This overlooked the city, and was considered a holy location. My two guides, no other tourists on this escorted tour. This was all in Spanish, and because I had gone through the museum first, I understood a lot of what they were explaining. It helps that there are a lot of similar words between Spanish and English, plus what little Spanish I already understand.

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    There are two mounds here. This one is the political mound, and has been damaged as the river changed course over time. I only saw this from afar.

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    Hauca de la Luna is the other structure. Somehow I didn't get a photo from far. It's huge. It's the religious mound. There are six levels to it. As the gods were displeased, the structure was filled in with mud bricks and another similar structure was built on top of it. The organization of the work, and the craftsmanship is exquisite. The hours of labor are absolutely huge, over and over again.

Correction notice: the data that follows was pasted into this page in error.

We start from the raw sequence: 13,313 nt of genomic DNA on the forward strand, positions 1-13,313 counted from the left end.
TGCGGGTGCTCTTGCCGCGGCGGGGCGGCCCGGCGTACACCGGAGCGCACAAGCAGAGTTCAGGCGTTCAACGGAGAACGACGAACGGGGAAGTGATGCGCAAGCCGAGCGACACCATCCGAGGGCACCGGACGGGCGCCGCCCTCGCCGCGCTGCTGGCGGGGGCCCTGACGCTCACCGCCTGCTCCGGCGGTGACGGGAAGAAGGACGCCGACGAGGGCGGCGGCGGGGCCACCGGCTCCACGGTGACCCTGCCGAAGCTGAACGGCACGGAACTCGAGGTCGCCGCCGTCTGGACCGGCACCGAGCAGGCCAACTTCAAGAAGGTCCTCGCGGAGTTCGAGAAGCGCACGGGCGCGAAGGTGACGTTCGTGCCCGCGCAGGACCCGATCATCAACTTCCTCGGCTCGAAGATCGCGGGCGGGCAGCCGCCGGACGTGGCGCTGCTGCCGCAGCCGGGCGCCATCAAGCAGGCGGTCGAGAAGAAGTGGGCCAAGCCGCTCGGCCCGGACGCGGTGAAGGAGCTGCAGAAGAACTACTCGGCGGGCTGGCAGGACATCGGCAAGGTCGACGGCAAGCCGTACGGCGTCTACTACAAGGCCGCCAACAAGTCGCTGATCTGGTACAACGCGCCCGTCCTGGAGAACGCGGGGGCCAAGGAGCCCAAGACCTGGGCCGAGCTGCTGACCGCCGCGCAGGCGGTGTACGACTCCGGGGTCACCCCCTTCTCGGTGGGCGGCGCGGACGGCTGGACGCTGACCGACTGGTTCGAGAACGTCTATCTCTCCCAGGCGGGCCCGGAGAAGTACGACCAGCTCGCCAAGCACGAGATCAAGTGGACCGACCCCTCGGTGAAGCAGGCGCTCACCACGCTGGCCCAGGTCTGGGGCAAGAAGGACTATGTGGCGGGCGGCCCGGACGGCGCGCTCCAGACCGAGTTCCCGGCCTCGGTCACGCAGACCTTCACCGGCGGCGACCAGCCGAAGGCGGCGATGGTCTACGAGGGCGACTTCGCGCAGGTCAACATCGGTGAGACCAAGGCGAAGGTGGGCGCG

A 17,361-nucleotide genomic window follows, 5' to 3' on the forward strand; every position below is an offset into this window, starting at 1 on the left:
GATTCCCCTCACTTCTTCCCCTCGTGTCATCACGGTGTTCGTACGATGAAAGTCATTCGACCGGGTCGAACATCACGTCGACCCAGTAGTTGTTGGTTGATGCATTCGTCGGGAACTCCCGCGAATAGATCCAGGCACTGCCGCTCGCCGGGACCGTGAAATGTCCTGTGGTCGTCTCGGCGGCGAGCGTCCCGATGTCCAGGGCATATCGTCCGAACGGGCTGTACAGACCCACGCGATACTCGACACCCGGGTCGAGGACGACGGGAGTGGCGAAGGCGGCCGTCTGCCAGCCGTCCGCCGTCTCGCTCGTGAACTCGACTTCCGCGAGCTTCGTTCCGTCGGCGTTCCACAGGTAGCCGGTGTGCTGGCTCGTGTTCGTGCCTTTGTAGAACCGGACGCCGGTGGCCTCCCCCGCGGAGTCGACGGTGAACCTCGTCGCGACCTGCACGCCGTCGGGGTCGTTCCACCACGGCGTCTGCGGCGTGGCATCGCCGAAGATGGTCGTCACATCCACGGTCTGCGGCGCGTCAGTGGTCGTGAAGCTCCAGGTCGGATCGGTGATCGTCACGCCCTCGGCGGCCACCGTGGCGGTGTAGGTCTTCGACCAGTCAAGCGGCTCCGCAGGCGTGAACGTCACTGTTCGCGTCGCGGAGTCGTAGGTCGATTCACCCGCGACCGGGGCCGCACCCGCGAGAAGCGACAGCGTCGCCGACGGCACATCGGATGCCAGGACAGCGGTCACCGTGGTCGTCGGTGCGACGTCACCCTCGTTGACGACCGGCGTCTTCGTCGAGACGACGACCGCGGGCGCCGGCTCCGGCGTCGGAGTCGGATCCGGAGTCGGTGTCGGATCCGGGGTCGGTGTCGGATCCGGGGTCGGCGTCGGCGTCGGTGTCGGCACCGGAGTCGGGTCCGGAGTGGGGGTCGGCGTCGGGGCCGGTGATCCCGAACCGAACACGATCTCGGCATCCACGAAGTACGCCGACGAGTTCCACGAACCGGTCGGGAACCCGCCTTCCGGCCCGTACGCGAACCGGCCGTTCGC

Mud bricks, removed to expose a buried area

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    The main god, with the mouth of a cat with octopus tentacles.

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    There was blood sacrifice of the most important resource of the culture to the gods, their people. It involved a competition, and the looser got to be sacraficed in a private location with the priests. This is the location on one level of the exposed temple:

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    The culture was well advanced in order to have plenty of labor to please the gods. Various levels of the temple as they were built on top of each other:

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    The textile work, pottery, and other crafts are extremely well refined. The displays in the museum demonstrated highly skilled craftsmen. No photos allowed in the museum.

    Remains of a small part of the town. The town was much larger than what is exposed: